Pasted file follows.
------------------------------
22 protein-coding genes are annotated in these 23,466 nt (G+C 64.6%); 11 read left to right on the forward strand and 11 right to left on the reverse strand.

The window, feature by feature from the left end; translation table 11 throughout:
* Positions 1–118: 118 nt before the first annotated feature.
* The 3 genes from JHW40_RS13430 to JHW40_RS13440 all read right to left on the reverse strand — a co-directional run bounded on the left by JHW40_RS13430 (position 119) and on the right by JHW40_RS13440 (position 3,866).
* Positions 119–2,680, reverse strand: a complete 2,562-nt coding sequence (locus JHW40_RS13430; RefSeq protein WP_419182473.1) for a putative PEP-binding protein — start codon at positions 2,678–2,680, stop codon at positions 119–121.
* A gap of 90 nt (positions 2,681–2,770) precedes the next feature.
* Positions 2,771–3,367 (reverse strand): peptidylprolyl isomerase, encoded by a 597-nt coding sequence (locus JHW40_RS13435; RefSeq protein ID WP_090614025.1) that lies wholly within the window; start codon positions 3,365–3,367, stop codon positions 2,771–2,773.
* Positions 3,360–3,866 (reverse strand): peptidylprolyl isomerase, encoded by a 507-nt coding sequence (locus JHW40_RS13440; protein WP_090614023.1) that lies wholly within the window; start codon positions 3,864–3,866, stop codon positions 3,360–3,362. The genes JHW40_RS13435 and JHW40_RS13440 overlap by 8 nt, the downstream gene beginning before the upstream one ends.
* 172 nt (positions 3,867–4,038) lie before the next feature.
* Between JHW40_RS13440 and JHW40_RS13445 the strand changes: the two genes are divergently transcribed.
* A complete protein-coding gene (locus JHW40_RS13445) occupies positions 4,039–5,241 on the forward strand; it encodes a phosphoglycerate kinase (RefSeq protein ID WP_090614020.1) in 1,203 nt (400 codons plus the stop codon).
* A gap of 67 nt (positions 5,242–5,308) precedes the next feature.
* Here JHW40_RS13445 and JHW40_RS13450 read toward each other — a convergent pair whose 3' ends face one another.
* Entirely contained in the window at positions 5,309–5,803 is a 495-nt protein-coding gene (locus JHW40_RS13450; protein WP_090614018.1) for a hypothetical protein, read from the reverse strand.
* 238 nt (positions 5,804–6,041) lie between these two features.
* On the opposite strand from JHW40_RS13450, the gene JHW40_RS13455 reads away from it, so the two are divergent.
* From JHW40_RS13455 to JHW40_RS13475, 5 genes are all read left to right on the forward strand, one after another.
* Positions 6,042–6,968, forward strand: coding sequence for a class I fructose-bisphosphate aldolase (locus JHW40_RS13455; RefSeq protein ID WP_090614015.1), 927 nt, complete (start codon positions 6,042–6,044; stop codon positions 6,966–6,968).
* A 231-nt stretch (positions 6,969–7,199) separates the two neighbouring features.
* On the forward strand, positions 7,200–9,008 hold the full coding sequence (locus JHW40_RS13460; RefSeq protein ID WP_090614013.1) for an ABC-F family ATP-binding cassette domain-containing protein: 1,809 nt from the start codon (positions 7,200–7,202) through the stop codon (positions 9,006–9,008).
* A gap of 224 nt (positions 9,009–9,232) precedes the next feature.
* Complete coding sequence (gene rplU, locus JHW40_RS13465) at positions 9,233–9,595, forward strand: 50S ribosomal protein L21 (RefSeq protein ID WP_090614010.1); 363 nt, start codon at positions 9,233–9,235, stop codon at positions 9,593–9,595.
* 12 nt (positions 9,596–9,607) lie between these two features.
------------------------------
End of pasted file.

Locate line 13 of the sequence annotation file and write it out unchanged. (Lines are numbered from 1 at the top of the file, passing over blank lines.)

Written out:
* Here JHW40_RS13445 and JHW40_RS13450 read toward each other — a convergent pair whose 3' ends face one another.